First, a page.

be different

The desire to be “normal” is one of the fundamental drives in any culture due to the core human need to belong. Those who fall outside the margins of “normal behavior” are generally looked at as outsiders. To belong to mainstream culture requires one to enter into a constant self-questioning process. Am I wearing the right clothing? Do I look “presentable”? What do people think of the event I hosted? What is everyone thinking about me right now? The questions are endless and they are exhausting.

The danger in trying to be just like everyone else is that what is considered “normal” behavior could very well be immoral. It is considered normal to praise the troops fighting in foreign lands. To question the mission in some circles is to question your loyalty to them. It is considered normal to engage in profit-making enterprises for the purposes of securing the means to one’s well-being. To question the externalities caused by business operations is to question your belief in “freedom” of the free-enterprise system. It is considered normal to be a consumer constantly buying new material goods to impress others. To question the behavior will usually leave you excluded from future co-consumption events.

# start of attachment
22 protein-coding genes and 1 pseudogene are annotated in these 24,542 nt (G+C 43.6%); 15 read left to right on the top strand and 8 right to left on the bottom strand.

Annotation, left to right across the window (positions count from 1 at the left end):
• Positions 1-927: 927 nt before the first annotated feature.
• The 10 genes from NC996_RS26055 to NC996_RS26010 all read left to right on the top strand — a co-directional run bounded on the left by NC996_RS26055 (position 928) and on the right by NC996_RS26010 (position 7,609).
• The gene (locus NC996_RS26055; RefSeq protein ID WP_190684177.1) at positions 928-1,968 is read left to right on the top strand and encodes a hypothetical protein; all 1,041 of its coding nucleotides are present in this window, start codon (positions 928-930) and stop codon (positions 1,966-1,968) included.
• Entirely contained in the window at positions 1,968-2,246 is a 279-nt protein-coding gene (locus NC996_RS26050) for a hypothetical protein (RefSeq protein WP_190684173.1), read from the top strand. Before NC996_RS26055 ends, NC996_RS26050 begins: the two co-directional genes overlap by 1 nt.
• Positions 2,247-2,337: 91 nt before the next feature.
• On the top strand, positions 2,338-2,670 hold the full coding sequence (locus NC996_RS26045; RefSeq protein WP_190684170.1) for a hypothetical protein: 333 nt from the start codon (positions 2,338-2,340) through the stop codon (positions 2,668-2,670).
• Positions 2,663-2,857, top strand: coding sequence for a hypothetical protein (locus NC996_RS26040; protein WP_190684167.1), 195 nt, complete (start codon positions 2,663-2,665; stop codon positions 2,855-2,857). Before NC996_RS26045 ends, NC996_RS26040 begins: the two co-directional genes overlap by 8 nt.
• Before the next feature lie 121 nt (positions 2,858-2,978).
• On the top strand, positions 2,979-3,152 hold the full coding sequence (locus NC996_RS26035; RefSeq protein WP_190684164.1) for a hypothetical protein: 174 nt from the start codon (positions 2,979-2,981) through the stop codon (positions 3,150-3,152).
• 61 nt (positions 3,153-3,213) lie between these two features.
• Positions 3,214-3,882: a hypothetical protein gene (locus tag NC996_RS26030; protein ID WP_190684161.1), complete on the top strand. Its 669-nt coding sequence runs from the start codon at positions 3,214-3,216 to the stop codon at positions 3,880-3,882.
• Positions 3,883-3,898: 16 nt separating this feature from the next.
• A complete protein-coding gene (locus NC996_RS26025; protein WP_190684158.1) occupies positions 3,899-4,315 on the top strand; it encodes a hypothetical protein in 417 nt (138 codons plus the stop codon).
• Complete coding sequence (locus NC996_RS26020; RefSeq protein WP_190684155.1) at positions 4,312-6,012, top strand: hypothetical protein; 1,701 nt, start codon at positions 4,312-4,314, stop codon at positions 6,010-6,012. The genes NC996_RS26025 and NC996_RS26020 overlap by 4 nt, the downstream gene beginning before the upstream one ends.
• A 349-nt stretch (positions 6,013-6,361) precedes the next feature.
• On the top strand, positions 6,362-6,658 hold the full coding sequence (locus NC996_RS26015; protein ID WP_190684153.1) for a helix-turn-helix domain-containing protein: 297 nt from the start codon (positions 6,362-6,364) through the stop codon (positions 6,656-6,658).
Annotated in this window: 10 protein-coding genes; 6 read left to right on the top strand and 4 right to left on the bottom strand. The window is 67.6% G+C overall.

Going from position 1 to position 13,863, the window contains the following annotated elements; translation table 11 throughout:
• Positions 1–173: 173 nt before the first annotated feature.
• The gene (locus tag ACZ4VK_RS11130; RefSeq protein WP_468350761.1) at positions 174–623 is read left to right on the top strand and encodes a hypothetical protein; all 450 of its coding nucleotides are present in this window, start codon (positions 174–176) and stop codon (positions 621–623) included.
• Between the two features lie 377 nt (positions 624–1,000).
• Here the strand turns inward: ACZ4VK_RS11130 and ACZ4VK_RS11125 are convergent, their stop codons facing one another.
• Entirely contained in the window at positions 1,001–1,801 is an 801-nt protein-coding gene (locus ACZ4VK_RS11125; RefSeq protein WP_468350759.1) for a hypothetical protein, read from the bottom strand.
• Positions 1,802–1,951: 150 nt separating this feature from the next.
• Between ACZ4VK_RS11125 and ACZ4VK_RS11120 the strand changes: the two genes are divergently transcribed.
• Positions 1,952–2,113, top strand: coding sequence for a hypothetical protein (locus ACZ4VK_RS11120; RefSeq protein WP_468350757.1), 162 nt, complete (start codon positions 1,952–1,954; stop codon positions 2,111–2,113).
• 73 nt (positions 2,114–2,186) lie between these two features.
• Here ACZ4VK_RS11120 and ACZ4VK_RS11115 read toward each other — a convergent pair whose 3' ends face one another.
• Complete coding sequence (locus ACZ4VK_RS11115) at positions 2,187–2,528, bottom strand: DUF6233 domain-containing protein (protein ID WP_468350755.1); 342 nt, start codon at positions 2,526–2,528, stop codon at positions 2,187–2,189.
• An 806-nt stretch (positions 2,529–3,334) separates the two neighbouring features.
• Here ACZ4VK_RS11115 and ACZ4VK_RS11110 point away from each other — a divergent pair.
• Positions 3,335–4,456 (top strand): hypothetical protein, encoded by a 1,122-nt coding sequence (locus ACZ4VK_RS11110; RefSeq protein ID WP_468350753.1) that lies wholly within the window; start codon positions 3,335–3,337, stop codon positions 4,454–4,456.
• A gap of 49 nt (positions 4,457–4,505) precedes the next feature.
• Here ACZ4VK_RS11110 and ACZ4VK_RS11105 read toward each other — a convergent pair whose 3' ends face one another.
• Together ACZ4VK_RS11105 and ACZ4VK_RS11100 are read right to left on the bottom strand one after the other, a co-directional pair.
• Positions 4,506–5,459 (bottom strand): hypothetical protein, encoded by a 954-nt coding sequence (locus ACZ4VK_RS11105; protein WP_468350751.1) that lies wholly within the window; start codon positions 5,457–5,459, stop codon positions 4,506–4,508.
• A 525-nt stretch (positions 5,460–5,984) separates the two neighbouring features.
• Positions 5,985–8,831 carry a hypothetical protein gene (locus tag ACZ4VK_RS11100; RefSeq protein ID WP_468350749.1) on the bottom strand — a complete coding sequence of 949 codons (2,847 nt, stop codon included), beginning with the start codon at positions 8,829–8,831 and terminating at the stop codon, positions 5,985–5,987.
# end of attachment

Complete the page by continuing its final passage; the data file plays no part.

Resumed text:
However, being unique poses issues as well. If the uniqueness translates to an inability for others to understand you, it is possible that one might be excluded from the group, banished, or ostracized. In many cultures, banishment was thought to worse than death, as that individual would have to fend for themselves in the wild, a proposition that carries with it great fear. Being excluded from the social group hurts. How can we learn to embrace each other for their uniqueness and diversity?

I believe embracing diversity, not just in physical appearance but also in lifestyles and interests, is one of the core challenges in creating a sustainable global culture. As we develop our understanding of interconnectedness, despite differences in our appearance, race, religion, or belief systems, it becomes necessary to embrace one another for our unique qualities, using them as an opportunity to learn more about what it means to be fully human. This is the challenge that faces all of us individually and is a necessary prerequisite to extending empathy to the entire human race, not just those we deem to be “normal.”

Source: “Are You Tired Of Trying To Be Just Like Everyone Else?”,  from

The Unbounded Spirit